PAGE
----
on screen.  This book demonstrates the application of strategies for global inclusiveness to Shakespeare studies in the classroom and suggests that we can gain empathy by analyzing complex cultural texts such as Shakespeare in adaptation. Global perspectives can help us tackle the pervasive Whiteness of Shakespeare studies.

Research Assistant Duties: Assist in obtaining, electronically or in person, research materials from the library. Collate and summarize previous research on the topic. Assist in ensuring the manuscript's compliance with the MLA citation style.  Receive substantive research related assignments. Collect and download the reviews. Prepare the index to the book. Training will be provided. Regular meeting with faculty over Zoom or in person

Number of openings: 1

Average weekly time commitment: 1-3 hours

Credit hour option*: 1 credit

Submit Resume/Cover Letter to: Professor Joubin ([email protected])

*If seeking academic credit, you must complete an Honors Contract.


Professor: Deborah Boucoyannis

Department: Political Science

Research Title: Comparison of Democracy Scores of Russia and Turkey in 1990s

Description: The task is quite simple but requires some familiarity with the major democracy scores, Polity, V-Dem, Boix and Rosato, and Svolik. You will simply record the main democracy score for Russia and Turkey between 1990 and 2000, as well as for 2010, 2015, and 2020.

Research Assistant Duties: You want to enter the democracy scores in an Excel Sheet.

Number of openings: 1

Average weekly time commitment: 1-3 hours

Credit hour option*: 0 - No credit option

Submit Resume/Cover Letter to: Professor Boucoyannis ([email protected])

*If seeking academic credit, you must complete an Honors Contract.


Professor: Cynthia McClintock

Department: Political Science

Research Title: The Impact of Electoral Rules on Political Inclusion Across the Globe

Description: This research is one component of a larger project on the impact of different majoritarian electoral rules--namely, ranked-choice voting, runoff, and plurality (first-past-the-post)--world-wide. GWU Ph.D. candidate Joseph Cerrone and I have been analyzing the impact of these different rules on voter satisfaction, political inclusion, and democracy in general. With respect to voter satisfaction, we are particularly interested in cases of repeal of a rule; we consider repeal to be an indication of dissatisfaction among both politicians and voters. With respect to political inclusion, we are particularly interested in the impact of the rules on women's share of the presidential vote and their victory. To date, we have built solid datasets for Latin America and Europe, but not for the Asia-Pacific or Africa.

Research Assistant Duties: The first responsibility is to secure precise information about the adoption and, when applicable, repeal of electoral rules in countries in the Asia-Pacific and Africa. Usually, this information is available online in reports about each country's election or its electoral code. There are slight variations in rules, and classification can be challenging. Upon the completion of this task, we expect to begin assessment of the political inclusion of women in countries in the Asia-Pacific and Africa, and would ask for research on the participation of women candidates, their vote shares, and their victories.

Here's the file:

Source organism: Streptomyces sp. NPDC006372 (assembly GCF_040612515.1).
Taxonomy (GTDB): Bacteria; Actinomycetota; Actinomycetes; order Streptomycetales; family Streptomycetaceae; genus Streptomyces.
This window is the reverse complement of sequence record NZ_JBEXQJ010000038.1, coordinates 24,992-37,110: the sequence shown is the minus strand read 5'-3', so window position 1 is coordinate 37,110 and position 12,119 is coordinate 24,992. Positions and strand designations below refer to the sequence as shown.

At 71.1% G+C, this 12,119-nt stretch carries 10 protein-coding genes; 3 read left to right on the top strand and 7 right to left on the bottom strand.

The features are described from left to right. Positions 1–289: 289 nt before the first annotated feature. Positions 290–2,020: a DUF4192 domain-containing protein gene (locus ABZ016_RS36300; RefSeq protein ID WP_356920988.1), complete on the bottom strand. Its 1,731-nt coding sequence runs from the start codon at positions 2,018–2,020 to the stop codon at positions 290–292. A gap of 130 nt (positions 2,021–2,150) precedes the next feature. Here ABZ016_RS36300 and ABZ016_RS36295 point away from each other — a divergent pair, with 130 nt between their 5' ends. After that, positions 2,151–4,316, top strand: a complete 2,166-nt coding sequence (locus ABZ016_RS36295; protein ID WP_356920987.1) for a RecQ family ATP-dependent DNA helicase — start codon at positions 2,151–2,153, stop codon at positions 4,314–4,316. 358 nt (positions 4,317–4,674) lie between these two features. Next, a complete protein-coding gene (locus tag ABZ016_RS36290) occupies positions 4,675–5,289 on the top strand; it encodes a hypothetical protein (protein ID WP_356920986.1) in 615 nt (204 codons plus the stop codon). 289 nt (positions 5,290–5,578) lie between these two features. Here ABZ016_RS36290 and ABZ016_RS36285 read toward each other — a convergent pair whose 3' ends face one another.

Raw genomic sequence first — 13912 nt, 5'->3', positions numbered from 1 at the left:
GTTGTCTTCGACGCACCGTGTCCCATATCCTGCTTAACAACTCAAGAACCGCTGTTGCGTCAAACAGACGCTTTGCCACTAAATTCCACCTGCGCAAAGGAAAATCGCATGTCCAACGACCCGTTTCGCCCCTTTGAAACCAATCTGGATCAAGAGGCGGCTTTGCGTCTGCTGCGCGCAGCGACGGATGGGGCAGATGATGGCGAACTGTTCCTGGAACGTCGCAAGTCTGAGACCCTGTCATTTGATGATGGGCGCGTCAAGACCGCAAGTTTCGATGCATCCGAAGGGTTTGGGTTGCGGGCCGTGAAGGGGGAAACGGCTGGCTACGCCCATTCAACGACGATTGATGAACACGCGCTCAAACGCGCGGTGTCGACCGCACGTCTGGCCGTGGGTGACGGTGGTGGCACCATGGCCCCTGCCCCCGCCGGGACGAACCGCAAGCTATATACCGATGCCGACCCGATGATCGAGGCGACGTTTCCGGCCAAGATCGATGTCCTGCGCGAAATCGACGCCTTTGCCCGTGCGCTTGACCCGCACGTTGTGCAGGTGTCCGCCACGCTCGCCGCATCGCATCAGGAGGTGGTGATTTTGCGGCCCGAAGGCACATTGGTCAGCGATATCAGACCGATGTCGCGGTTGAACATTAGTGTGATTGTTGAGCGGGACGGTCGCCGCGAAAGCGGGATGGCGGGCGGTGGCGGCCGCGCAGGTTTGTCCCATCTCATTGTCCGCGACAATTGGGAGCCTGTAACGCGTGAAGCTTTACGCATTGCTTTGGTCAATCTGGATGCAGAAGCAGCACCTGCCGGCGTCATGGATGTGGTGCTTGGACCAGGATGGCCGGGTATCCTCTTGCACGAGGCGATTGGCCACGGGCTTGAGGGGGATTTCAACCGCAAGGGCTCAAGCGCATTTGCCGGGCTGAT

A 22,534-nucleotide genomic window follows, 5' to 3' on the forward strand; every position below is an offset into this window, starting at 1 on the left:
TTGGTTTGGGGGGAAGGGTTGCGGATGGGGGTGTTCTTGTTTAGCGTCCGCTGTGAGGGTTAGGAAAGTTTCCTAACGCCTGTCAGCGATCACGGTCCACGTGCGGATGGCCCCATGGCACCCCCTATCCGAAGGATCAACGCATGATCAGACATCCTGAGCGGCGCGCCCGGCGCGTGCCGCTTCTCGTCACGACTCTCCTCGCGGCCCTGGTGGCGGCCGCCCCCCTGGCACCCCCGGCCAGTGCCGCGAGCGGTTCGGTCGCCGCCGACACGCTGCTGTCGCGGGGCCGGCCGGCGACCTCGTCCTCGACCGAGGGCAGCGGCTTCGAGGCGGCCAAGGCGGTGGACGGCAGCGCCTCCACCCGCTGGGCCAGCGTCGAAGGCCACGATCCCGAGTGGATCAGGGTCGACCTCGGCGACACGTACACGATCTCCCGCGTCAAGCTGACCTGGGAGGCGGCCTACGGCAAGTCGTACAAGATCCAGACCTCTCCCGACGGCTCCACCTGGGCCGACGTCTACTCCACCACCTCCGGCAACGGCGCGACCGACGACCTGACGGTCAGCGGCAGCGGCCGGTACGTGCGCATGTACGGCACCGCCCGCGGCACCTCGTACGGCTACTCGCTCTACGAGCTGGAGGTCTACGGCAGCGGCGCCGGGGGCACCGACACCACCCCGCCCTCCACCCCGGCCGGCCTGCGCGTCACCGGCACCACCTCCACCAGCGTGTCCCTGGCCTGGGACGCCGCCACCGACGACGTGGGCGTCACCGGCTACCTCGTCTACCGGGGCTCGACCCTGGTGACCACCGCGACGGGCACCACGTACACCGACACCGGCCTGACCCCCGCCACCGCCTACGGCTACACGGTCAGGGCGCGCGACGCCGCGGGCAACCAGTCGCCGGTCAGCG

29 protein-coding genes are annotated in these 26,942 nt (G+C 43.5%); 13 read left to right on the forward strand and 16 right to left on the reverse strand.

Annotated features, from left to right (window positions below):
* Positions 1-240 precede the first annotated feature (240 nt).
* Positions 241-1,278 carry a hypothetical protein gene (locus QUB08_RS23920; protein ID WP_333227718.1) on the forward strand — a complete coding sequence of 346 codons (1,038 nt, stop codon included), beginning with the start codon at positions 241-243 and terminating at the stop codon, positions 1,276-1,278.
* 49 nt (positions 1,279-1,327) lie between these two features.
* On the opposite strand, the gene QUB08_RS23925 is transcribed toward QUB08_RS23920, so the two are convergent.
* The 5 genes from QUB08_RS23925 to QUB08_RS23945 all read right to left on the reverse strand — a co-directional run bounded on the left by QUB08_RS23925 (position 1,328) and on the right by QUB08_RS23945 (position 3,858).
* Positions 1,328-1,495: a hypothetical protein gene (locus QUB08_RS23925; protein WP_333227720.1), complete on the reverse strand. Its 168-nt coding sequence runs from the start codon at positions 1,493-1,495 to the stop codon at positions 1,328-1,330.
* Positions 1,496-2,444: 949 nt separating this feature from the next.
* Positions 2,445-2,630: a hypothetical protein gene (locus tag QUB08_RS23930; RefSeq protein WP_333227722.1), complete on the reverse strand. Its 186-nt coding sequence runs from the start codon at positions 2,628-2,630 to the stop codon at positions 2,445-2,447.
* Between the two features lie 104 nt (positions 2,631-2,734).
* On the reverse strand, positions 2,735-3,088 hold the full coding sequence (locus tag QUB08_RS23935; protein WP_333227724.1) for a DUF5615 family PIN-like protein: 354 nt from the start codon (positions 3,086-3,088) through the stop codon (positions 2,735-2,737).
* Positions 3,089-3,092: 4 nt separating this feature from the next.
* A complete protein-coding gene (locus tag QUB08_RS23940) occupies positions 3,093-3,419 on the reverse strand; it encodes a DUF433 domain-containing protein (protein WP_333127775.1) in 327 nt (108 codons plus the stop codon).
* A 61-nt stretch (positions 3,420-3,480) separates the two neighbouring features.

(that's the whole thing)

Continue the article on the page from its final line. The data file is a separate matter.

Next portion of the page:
Number of openings: 2

Average weekly time commitment: 5-7 hours

Credit hour option*: 3 credits

Submit Resume/Cover Letter to: Professor McClintock ([email protected])

*If seeking academic credit, you must complete an Honors Contract.


Professor: Daisy Le

Department: School of Nursing: Policy, Populations and Systems

Research Title: Community Health Advocacy, Resolutions, and Messaging (I-CHARM)

Description: The Innovations in Community Health Advocacy, Resolutions, and Messaging (I-CHARM) research lab, under the leadership of Dr. Le, seeks to enhance community health awareness, outreach, and advocacy efforts by (1) identifying barriers to healthcare access and (2) developing effective, sustainable, and respectful strategies for intervention development,
implementation, and evaluation. Locally based in the DC area at George Washington University, the I-CHARM lab focuses on improving health behaviors and outcomes in underserved and vulnerable populations and has partnered with both government and community-based organizations to serve the Washington-Baltimore Metropolitan (WBMA) community. Recent projects have focused on HPV self-sampling acceptability, vaping cessation strategies, HBV vaccination and testing, and the efficacy of digital/mobile technology in promoting healthy behaviors.